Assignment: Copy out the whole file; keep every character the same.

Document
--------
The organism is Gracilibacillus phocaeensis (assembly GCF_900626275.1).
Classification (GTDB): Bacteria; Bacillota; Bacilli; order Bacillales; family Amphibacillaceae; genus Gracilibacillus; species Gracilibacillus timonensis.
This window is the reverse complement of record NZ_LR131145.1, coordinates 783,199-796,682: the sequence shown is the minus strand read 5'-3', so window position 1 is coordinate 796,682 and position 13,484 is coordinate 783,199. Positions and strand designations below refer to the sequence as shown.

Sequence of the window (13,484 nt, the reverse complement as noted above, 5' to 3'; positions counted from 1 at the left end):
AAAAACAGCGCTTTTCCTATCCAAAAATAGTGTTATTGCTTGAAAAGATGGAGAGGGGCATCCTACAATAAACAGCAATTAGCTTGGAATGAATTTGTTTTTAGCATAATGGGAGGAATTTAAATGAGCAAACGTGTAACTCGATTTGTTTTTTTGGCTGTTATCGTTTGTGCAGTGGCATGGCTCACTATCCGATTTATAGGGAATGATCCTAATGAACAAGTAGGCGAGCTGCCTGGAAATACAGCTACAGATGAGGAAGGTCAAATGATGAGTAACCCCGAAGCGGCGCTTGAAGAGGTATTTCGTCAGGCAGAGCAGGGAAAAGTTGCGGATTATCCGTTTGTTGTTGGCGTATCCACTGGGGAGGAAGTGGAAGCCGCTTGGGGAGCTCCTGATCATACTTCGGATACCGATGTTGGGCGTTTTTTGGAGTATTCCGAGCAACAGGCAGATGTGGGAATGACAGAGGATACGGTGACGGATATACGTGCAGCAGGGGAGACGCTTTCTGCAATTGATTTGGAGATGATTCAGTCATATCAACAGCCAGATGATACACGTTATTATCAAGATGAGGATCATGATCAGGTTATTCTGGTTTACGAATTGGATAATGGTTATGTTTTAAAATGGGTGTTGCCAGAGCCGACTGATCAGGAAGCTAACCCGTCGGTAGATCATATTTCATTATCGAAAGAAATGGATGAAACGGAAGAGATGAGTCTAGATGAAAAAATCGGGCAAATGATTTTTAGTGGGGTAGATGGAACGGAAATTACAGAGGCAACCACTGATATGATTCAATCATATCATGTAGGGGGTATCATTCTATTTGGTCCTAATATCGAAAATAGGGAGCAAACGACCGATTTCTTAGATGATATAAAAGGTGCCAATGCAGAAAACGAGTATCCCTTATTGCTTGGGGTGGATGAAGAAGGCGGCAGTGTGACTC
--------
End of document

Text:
The organism is Gracilibacillus phocaeensis (assembly GCF_900626275.1).
Classification (GTDB): Bacteria; Bacillota; Bacilli; order Bacillales; family Amphibacillaceae; genus Gracilibacillus; species Gracilibacillus timonensis.
This window is the reverse complement of record NZ_LR131145.1, coordinates 783,199-796,682: the sequence shown is the minus strand read 5'-3', so window position 1 is coordinate 796,682 and position 13,484 is coordinate 783,199. Positions and strand designations below refer to the sequence as shown.

Sequence of the window (13,484 nt, the reverse complement as noted above, 5' to 3'; positions counted from 1 at the left end):
AAAAACAGCGCTTTTCCTATCCAAAAATAGTGTTATTGCTTGAAAAGATGGAGAGGGGCATCCTACAATAAACAGCAATTAGCTTGGAATGAATTTGTTTTTAGCATAATGGGAGGAATTTAAATGAGCAAACGTGTAACTCGATTTGTTTTTTTGGCTGTTATCGTTTGTGCAGTGGCATGGCTCACTATCCGATTTATAGGGAATGATCCTAATGAACAAGTAGGCGAGCTGCCTGGAAATACAGCTACAGATGAGGAAGGTCAAATGATGAGTAACCCCGAAGCGGCGCTTGAAGAGGTATTTCGTCAGGCAGAGCAGGGAAAAGTTGCGGATTATCCGTTTGTTGTTGGCGTATCCACTGGGGAGGAAGTGGAAGCCGCTTGGGGAGCTCCTGATCATACTTCGGATACCGATGTTGGGCGTTTTTTGGAGTATTCCGAGCAACAGGCAGATGTGGGAATGACAGAGGATACGGTGACGGATATACGTGCAGCAGGGGAGACGCTTTCTGCAATTGATTTGGAGATGATTCAGTCATATCAACAGCCAGATGATACACGTTATTATCAAGATGAGGATCATGATCAGGTTATTCTGGTTTACGAATTGGATAATGGTTATGTTTTAAAATGGGTGTTGCCAGAGCCGACTGATCAGGAAGCTAACCCGTCGGTAGATCATATTTCATTATCGAAAGAAATGGATGAAACGGAAGAGATGAGTCTAGATGAAAAAATCGGGCAAATGATTTTTAGTGGGGTAGATGGAACGGAAATTACAGAGGCAACCACTGATATGATTCAATCATATCATGTAGGGGGTATCATTCTATTTGGTCCTAATATCGAAAATAGGGAGCAAACGACCGATTTCTTAGATGATATAAAAGGTGCCAATGCAGAAAACGAGTATCCCTTATTGCTTGGGGTGGATGAAGAAGGCGGCAGTGTGACTC